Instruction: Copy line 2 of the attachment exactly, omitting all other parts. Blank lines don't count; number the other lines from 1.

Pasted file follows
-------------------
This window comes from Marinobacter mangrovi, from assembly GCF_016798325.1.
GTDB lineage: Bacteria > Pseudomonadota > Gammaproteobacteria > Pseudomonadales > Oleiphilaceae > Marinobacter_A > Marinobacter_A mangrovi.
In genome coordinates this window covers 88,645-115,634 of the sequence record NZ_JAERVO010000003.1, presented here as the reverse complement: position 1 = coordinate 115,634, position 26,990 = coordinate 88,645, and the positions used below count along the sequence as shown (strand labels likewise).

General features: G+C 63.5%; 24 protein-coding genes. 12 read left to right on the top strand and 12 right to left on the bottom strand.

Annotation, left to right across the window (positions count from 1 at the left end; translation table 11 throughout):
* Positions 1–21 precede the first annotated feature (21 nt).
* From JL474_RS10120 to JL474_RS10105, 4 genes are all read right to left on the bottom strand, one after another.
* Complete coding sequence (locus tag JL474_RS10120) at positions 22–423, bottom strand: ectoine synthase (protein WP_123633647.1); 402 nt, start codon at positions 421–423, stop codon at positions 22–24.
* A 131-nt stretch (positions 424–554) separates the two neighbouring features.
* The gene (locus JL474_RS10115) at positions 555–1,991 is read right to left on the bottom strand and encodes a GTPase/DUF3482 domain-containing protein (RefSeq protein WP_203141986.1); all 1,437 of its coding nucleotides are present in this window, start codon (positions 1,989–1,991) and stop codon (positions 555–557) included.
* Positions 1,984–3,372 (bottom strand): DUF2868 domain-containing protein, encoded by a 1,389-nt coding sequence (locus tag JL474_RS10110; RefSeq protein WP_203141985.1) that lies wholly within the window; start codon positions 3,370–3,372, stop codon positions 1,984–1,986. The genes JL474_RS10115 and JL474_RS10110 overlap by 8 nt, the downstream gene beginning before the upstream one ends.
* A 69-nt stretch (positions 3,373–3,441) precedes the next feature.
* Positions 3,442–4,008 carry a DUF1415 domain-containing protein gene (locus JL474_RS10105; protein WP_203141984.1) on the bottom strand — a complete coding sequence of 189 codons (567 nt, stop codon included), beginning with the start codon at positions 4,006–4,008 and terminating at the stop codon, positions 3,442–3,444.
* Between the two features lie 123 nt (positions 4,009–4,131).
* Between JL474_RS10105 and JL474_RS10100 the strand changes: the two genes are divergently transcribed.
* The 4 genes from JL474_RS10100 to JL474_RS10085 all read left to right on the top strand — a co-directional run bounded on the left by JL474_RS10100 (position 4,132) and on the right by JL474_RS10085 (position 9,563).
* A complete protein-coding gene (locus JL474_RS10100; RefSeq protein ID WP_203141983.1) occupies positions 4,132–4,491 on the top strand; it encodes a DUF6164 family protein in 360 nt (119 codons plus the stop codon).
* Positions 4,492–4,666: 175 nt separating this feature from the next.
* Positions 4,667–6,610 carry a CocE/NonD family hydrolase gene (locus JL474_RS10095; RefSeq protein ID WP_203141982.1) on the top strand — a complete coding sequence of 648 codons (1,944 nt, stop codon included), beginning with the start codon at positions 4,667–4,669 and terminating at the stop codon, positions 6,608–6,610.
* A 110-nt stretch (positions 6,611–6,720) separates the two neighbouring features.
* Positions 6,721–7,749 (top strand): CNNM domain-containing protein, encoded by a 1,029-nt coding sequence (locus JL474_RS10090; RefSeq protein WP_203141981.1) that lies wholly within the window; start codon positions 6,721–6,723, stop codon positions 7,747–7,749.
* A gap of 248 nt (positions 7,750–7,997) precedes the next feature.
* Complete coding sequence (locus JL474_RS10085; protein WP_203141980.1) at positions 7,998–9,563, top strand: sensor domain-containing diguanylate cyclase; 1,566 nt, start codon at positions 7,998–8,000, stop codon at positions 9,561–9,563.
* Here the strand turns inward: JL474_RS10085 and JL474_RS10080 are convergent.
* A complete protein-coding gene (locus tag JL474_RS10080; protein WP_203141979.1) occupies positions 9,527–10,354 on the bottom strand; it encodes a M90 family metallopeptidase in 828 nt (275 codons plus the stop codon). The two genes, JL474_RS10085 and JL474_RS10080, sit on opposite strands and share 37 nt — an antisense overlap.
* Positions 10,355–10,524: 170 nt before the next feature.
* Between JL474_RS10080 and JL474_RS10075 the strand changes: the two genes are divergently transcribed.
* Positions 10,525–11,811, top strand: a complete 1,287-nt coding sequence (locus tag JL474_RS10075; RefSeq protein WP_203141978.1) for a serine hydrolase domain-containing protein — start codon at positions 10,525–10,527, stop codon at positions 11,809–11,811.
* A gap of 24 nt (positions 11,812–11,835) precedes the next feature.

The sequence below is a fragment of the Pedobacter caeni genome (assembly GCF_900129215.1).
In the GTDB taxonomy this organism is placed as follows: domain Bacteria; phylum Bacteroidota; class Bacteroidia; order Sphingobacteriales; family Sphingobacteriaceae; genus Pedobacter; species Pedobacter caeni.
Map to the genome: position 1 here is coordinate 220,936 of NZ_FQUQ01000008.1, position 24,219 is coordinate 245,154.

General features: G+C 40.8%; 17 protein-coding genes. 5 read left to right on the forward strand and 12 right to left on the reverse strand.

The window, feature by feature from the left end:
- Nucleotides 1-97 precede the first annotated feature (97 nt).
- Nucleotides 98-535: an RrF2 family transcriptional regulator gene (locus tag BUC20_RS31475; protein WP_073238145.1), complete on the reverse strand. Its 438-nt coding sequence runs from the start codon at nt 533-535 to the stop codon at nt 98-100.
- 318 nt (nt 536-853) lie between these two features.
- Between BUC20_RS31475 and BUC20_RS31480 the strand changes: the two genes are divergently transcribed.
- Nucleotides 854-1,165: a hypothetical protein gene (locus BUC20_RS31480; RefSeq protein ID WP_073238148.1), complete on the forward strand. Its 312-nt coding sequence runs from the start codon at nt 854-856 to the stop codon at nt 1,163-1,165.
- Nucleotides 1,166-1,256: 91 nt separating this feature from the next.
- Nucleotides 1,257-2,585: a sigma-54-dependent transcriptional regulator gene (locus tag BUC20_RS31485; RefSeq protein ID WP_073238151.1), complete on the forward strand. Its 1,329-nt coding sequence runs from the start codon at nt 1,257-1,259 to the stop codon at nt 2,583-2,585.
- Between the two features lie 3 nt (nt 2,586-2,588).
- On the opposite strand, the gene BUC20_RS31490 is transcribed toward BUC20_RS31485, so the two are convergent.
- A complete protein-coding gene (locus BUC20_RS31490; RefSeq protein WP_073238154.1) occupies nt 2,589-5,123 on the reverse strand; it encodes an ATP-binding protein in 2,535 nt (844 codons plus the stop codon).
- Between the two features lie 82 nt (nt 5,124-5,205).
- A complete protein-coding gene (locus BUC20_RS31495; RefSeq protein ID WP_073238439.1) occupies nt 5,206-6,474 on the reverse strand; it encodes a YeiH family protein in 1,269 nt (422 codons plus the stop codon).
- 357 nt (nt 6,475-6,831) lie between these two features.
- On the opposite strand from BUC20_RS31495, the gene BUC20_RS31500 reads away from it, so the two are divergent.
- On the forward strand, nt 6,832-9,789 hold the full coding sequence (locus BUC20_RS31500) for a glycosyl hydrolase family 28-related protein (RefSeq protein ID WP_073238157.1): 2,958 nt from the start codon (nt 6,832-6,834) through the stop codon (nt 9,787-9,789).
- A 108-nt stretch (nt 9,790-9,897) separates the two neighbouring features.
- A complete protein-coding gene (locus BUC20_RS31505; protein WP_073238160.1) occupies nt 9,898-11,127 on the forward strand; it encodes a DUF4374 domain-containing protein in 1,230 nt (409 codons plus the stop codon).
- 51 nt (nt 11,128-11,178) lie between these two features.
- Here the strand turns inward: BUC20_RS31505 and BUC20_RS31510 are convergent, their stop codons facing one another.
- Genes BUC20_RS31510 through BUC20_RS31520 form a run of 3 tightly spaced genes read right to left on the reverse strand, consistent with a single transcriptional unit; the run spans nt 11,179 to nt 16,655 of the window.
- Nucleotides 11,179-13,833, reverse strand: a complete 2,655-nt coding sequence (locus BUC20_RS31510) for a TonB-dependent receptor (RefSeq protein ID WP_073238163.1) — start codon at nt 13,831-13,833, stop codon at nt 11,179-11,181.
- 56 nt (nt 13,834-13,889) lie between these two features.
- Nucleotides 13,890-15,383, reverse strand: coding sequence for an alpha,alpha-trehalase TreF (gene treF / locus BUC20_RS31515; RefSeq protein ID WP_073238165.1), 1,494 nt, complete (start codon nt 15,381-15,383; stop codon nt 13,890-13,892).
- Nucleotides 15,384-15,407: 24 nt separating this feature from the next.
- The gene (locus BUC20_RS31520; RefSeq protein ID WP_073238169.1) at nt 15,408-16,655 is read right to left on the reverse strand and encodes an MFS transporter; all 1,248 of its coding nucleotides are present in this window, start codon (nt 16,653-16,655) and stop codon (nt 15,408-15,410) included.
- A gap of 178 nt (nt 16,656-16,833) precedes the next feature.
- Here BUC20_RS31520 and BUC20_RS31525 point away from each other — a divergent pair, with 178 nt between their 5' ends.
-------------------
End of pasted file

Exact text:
GTDB lineage: Bacteria > Pseudomonadota > Gammaproteobacteria > Pseudomonadales > Oleiphilaceae > Marinobacter_A > Marinobacter_A mangrovi.